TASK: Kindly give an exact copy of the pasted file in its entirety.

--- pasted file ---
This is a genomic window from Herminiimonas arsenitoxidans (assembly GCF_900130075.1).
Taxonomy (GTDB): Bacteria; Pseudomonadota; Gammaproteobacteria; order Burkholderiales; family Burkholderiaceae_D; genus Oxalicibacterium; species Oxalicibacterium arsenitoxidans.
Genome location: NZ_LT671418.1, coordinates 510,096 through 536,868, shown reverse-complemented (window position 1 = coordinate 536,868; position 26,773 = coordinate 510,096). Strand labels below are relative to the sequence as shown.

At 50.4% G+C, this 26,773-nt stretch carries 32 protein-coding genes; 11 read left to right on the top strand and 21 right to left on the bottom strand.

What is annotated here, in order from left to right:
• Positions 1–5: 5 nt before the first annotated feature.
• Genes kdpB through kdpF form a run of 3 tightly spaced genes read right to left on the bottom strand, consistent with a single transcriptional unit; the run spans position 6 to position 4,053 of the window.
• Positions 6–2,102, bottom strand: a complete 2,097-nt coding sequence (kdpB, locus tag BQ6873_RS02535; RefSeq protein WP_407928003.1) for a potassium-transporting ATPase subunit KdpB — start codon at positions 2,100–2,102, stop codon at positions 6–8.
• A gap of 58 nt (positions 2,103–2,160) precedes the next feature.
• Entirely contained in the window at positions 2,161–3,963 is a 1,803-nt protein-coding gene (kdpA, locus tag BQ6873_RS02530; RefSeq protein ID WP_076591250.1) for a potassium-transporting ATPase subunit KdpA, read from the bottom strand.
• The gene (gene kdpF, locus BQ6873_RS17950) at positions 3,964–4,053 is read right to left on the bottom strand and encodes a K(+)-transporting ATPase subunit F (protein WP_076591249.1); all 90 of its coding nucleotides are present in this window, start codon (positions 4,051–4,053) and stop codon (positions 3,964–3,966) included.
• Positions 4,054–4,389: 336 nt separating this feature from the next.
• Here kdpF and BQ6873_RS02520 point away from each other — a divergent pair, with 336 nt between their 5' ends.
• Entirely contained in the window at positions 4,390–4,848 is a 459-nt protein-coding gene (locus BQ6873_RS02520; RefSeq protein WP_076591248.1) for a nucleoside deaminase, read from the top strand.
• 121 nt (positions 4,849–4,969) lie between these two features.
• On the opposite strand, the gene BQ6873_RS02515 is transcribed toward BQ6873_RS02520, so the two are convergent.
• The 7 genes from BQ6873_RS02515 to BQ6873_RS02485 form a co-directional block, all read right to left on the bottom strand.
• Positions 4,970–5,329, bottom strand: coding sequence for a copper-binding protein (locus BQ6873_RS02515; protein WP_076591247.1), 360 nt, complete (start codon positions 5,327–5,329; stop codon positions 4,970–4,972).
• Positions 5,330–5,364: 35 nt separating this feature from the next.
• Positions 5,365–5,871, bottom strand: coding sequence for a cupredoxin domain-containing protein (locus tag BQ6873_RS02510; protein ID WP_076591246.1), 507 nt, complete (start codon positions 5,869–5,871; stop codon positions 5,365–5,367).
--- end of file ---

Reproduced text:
This is a genomic window from Herminiimonas arsenitoxidans (assembly GCF_900130075.1).
Taxonomy (GTDB): Bacteria; Pseudomonadota; Gammaproteobacteria; order Burkholderiales; family Burkholderiaceae_D; genus Oxalicibacterium; species Oxalicibacterium arsenitoxidans.
Genome location: NZ_LT671418.1, coordinates 510,096 through 536,868, shown reverse-complemented (window position 1 = coordinate 536,868; position 26,773 = coordinate 510,096). Strand labels below are relative to the sequence as shown.

At 50.4% G+C, this 26,773-nt stretch carries 32 protein-coding genes; 11 read left to right on the top strand and 21 right to left on the bottom strand.

What is annotated here, in order from left to right:
• Positions 1–5: 5 nt before the first annotated feature.
• Genes kdpB through kdpF form a run of 3 tightly spaced genes read right to left on the bottom strand, consistent with a single transcriptional unit; the run spans position 6 to position 4,053 of the window.
• Positions 6–2,102, bottom strand: a complete 2,097-nt coding sequence (kdpB, locus tag BQ6873_RS02535; RefSeq protein WP_407928003.1) for a potassium-transporting ATPase subunit KdpB — start codon at positions 2,100–2,102, stop codon at positions 6–8.
• A gap of 58 nt (positions 2,103–2,160) precedes the next feature.
• Entirely contained in the window at positions 2,161–3,963 is a 1,803-nt protein-coding gene (kdpA, locus tag BQ6873_RS02530; RefSeq protein ID WP_076591250.1) for a potassium-transporting ATPase subunit KdpA, read from the bottom strand.
• The gene (gene kdpF, locus BQ6873_RS17950) at positions 3,964–4,053 is read right to left on the bottom strand and encodes a K(+)-transporting ATPase subunit F (protein WP_076591249.1); all 90 of its coding nucleotides are present in this window, start codon (positions 4,051–4,053) and stop codon (positions 3,964–3,966) included.
• Positions 4,054–4,389: 336 nt separating this feature from the next.
• Here kdpF and BQ6873_RS02520 point away from each other — a divergent pair, with 336 nt between their 5' ends.
• Entirely contained in the window at positions 4,390–4,848 is a 459-nt protein-coding gene (locus BQ6873_RS02520; RefSeq protein WP_076591248.1) for a nucleoside deaminase, read from the top strand.
• 121 nt (positions 4,849–4,969) lie between these two features.
• On the opposite strand, the gene BQ6873_RS02515 is transcribed toward BQ6873_RS02520, so the two are convergent.
• The 7 genes from BQ6873_RS02515 to BQ6873_RS02485 form a co-directional block, all read right to left on the bottom strand.
• Positions 4,970–5,329, bottom strand: coding sequence for a copper-binding protein (locus BQ6873_RS02515; protein WP_076591247.1), 360 nt, complete (start codon positions 5,327–5,329; stop codon positions 4,970–4,972).
• Positions 5,330–5,364: 35 nt separating this feature from the next.
• Positions 5,365–5,871, bottom strand: coding sequence for a cupredoxin domain-containing protein (locus tag BQ6873_RS02510; protein ID WP_076591246.1), 507 nt, complete (start codon positions 5,869–5,871; stop codon positions 5,365–5,367).